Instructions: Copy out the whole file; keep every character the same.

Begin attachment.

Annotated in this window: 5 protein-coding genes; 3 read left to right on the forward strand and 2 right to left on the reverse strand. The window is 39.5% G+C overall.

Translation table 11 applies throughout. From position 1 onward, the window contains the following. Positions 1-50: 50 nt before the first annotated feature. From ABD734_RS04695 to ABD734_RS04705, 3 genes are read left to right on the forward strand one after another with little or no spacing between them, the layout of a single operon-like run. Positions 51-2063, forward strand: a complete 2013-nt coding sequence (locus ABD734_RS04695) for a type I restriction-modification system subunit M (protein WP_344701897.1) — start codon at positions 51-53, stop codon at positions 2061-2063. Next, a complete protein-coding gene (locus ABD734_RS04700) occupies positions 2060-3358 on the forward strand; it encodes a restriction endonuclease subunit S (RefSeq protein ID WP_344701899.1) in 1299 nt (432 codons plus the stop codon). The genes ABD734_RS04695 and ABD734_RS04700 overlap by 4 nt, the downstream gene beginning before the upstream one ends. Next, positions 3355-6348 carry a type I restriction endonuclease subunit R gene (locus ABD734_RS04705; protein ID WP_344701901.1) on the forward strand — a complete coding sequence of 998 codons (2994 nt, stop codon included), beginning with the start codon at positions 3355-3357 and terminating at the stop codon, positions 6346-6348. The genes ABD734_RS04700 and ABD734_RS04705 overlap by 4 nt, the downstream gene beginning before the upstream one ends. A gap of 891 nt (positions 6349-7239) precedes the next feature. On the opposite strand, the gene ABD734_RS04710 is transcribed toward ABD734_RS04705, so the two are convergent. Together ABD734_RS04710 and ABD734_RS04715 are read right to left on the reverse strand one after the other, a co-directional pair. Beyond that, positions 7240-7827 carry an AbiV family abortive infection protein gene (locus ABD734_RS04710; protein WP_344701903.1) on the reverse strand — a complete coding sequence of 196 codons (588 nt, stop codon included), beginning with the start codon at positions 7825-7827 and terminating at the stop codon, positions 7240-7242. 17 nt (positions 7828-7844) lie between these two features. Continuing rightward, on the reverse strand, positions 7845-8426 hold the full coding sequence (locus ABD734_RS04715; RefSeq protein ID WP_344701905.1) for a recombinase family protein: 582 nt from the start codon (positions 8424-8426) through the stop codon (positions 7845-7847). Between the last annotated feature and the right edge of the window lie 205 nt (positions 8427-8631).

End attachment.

Annotated in this window: 5 protein-coding genes; 3 read left to right on the forward strand and 2 right to left on the reverse strand. The window is 39.5% G+C overall.

Translation table 11 applies throughout. From position 1 onward, the window contains the following. Positions 1-50: 50 nt before the first annotated feature. From ABD734_RS04695 to ABD734_RS04705, 3 genes are read left to right on the forward strand one after another with little or no spacing between them, the layout of a single operon-like run. Positions 51-2063, forward strand: a complete 2013-nt coding sequence (locus ABD734_RS04695) for a type I restriction-modification system subunit M (protein WP_344701897.1) — start codon at positions 51-53, stop codon at positions 2061-2063. Next, a complete protein-coding gene (locus ABD734_RS04700) occupies positions 2060-3358 on the forward strand; it encodes a restriction endonuclease subunit S (RefSeq protein ID WP_344701899.1) in 1299 nt (432 codons plus the stop codon). The genes ABD734_RS04695 and ABD734_RS04700 overlap by 4 nt, the downstream gene beginning before the upstream one ends. Next, positions 3355-6348 carry a type I restriction endonuclease subunit R gene (locus ABD734_RS04705; protein ID WP_344701901.1) on the forward strand — a complete coding sequence of 998 codons (2994 nt, stop codon included), beginning with the start codon at positions 3355-3357 and terminating at the stop codon, positions 6346-6348. The genes ABD734_RS04700 and ABD734_RS04705 overlap by 4 nt, the downstream gene beginning before the upstream one ends. A gap of 891 nt (positions 6349-7239) precedes the next feature. On the opposite strand, the gene ABD734_RS04710 is transcribed toward ABD734_RS04705, so the two are convergent. Together ABD734_RS04710 and ABD734_RS04715 are read right to left on the reverse strand one after the other, a co-directional pair. Beyond that, positions 7240-7827 carry an AbiV family abortive infection protein gene (locus ABD734_RS04710; protein WP_344701903.1) on the reverse strand — a complete coding sequence of 196 codons (588 nt, stop codon included), beginning with the start codon at positions 7825-7827 and terminating at the stop codon, positions 7240-7242. 17 nt (positions 7828-7844) lie between these two features. Continuing rightward, on the reverse strand, positions 7845-8426 hold the full coding sequence (locus ABD734_RS04715; RefSeq protein ID WP_344701905.1) for a recombinase family protein: 582 nt from the start codon (positions 8424-8426) through the stop codon (positions 7845-7847). Between the last annotated feature and the right edge of the window lie 205 nt (positions 8427-8631).